Radical Islamist action rekindles possibility of Kurdish independence

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Kurdistan’s long-smoldering dream of a free and independent homeland might soon become a reality, thanks in part to a weakened Iraq brought on by the stunning success of a radical Islamic army known as ISIS.

Kurdish forces, known as peshmerga, stand guard near Mosul Dam at the town of Chamibarakat outside Mosul, Iraq, on Aug. 17. Kurdish forces took over parts of the largest dam in Iraq less than two weeks after it was captured by the Islamic State extremist group, Kurdish security officials said, as U.S. and Iraqi planes aided their advance.  KHALID MOHAMMED/ASSOCIATED PRESS
KHALID MOHAMMED/ASSOCIATED PRESS
Kurdish forces, known as peshmerga, stand guard near Mosul Dam at the town of Chamibarakat outside Mosul, Iraq, on Aug. 17. Kurdish forces took over parts of the largest dam in Iraq less than two weeks after it was captured by the Islamic State extremist group, Kurdish security officials said, as U.S. and Iraqi planes aided their advance.

For decades, the people of this semi-autonomous region bordering the wild and rugged Zagros Mountains have sought to create their own independent state, linking portions of northern Iraq, western Iran, southern Turkey and a sliver of eastern Syria.

MANY FACTORS have stood in the way, not the least of which has been fierce resistance by governments in Ankara and Baghdad. So desperate was Turkey’s opposition to an independent Kurdistan, it was even once illegal for the Kurdish language to be used or taught in Turkish classrooms.

But the recent onslaught of ISIS militants over large regions of Syria and northern Iraq has resurrected fresh conversations about Kurdish independence. Ironically, it stems from ISIS’s success against the Iraqi military and Baghdad’s growing reliance on Kurdish peshmerga forces in the fight to help stem the invasion.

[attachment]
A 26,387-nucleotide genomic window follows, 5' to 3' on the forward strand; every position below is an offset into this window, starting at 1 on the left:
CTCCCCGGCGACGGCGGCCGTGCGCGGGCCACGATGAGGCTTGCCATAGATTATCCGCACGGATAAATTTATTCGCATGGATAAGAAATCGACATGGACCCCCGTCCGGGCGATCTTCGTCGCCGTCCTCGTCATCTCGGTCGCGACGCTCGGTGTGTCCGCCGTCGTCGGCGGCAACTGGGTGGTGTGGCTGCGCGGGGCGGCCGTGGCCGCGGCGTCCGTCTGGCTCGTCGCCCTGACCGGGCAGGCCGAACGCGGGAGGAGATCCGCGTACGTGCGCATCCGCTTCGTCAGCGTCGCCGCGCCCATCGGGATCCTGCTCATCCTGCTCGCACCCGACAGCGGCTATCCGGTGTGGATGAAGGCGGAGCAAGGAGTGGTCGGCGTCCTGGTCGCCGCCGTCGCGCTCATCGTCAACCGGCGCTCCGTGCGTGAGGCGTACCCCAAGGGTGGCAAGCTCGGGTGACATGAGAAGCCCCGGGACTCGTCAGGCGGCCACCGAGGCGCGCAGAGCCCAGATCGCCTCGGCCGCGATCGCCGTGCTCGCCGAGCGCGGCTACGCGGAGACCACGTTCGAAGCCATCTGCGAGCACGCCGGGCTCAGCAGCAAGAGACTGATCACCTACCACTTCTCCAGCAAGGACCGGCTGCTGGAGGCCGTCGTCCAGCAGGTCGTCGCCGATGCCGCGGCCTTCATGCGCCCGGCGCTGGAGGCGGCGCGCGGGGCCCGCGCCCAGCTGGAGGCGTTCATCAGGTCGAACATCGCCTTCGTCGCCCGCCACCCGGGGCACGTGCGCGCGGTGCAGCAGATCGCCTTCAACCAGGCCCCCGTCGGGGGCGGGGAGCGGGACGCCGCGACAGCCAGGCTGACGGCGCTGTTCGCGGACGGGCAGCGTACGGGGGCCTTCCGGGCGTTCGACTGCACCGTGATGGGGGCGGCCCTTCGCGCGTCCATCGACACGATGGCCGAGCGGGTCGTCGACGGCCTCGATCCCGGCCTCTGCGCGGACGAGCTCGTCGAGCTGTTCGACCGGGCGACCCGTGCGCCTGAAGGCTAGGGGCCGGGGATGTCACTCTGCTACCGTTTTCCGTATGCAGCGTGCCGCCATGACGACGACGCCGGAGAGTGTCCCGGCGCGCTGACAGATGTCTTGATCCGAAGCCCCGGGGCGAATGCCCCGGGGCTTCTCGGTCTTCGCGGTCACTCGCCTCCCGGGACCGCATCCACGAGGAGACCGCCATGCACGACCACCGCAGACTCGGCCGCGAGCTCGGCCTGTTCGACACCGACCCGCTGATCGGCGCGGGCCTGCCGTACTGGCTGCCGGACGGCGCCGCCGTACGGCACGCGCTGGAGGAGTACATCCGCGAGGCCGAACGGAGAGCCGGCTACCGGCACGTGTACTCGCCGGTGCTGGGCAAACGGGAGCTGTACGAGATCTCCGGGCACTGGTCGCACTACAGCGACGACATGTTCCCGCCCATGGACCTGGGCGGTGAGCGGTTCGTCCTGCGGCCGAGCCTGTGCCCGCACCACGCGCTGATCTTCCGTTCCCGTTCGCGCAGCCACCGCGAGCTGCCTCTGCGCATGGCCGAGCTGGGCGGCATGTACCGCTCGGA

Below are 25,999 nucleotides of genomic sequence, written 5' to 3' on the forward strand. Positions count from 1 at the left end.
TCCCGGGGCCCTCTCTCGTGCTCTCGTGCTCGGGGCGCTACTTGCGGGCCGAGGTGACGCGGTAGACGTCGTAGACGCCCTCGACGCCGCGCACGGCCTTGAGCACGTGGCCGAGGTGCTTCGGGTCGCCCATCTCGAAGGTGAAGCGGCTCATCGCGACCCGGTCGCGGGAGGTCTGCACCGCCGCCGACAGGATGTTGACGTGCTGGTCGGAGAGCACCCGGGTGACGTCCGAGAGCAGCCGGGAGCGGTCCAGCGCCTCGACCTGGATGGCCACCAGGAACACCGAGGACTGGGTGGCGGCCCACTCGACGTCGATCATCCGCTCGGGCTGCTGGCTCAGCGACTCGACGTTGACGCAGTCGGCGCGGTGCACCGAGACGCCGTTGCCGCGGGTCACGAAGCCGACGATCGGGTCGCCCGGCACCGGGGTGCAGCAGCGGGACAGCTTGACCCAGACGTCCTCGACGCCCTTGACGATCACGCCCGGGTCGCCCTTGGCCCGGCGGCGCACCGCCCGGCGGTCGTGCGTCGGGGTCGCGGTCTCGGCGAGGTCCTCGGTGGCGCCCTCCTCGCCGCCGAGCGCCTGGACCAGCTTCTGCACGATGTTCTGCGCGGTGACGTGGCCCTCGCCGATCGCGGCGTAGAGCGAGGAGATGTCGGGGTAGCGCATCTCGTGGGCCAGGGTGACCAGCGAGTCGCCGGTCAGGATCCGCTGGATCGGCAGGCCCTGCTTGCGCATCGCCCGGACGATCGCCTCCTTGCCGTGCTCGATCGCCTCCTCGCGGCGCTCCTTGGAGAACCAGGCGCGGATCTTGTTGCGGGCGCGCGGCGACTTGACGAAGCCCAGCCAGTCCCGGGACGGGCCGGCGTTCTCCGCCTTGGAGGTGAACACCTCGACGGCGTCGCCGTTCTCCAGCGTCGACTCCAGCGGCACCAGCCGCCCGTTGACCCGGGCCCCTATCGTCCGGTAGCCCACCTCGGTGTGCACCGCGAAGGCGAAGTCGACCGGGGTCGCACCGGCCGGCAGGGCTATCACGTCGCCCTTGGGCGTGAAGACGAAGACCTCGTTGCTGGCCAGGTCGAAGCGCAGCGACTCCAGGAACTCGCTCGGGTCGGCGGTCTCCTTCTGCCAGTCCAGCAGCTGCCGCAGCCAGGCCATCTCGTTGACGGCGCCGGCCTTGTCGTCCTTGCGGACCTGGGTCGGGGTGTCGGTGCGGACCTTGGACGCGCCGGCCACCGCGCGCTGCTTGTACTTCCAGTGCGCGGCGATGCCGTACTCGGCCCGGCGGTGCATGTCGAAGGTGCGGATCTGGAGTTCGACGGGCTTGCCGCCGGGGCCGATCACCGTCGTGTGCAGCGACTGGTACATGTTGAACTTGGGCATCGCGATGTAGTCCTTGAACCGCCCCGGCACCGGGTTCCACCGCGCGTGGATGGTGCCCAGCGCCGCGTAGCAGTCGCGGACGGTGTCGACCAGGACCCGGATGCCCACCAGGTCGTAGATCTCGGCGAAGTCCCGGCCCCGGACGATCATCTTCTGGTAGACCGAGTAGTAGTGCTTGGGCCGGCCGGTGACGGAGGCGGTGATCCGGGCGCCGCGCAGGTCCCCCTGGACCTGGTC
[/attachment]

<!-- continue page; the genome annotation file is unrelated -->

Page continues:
One might say the whole thing started with President Obama’s pledge to withdraw American forces from Iraq. That process, which ended in late 2012, resulted in the violent eruption of the Islamic State of Syria and Iraq, a ragtag but highly trained army of jihadists and militants with an avowed goal of overthrowing established governments in the region and replacing them with a new caliphate.

When he was elected in 2008, one of Obama’s first promises was to end American military involvement in that war-torn nation. At the same time he made it clear that U.S. troops soon would be leaving Afghanistan.

He made good on his first promise.

EXCEPT FOR A handful of forces guarding the U.S. Embassy in Baghdad and a band of advisors now assisting the Iraqi army, there are no more American fighting men and women in Iraq. Military action continues in Afghanistan, but there, too, action is being scaled back rapidly as U.S. soldiers are phased out of that country.

Obama’s hasty proclamation to yank American forces out of Iraq complicated the festering problems under now-deposed Prime Minister Nouri Al-Maliki’s embattled government in Baghdad. All the enemies of the Iraqi state had to do was bide their time, and wait for the last American brigade to leave before making their move.

The rest was fairly easy. Almost overnight ISIS-led militants launched a massive ground invasion of Iraq, sweeping over vast portions of the north, from the dusty plains of Syria down to the gates of Baghdad. Iraqi forces melted under the withering assault, but – thanks to American air support – the courageous peshmerga have temporarily slowed the ISIS advance along the mountainous border with Kurdistan.

How long the peshmerga can hold off their fanatical attackers is anybody’s guess. Without substantially increased military aid from the United States – air strikes, logistics and shared intelligence – the fate of Kurdistan hangs in the balance.

THIS CALAMITY probably could have been avoided had Obama not been so bent on completely ending the U.S. presence in Iraq. He should have listened to his military advisers, who quietly and publicly predicted the consequences of a premature withdrawal.

But he didn’t. And the rest, as they say, is history.

In the Middle East, it’s often difficult to predict with certainty what will happen, even under the most measured circumstances. But it’s safe to say that had at least a small contingent of American soldiers been left behind – say, 10,000 – to continue to help shore up the new Iraqi government, none of this would be happening right now.

The softened regime in Baghdad suddenly was left helpless to deal with a brand of barbaric invader perhaps not seen in those parts since the time of the Assyrian King Sennacherib. The beheadings, mass executions, religious and sectarian strife and other turmoil has undone what the United States spent billions trying to fix.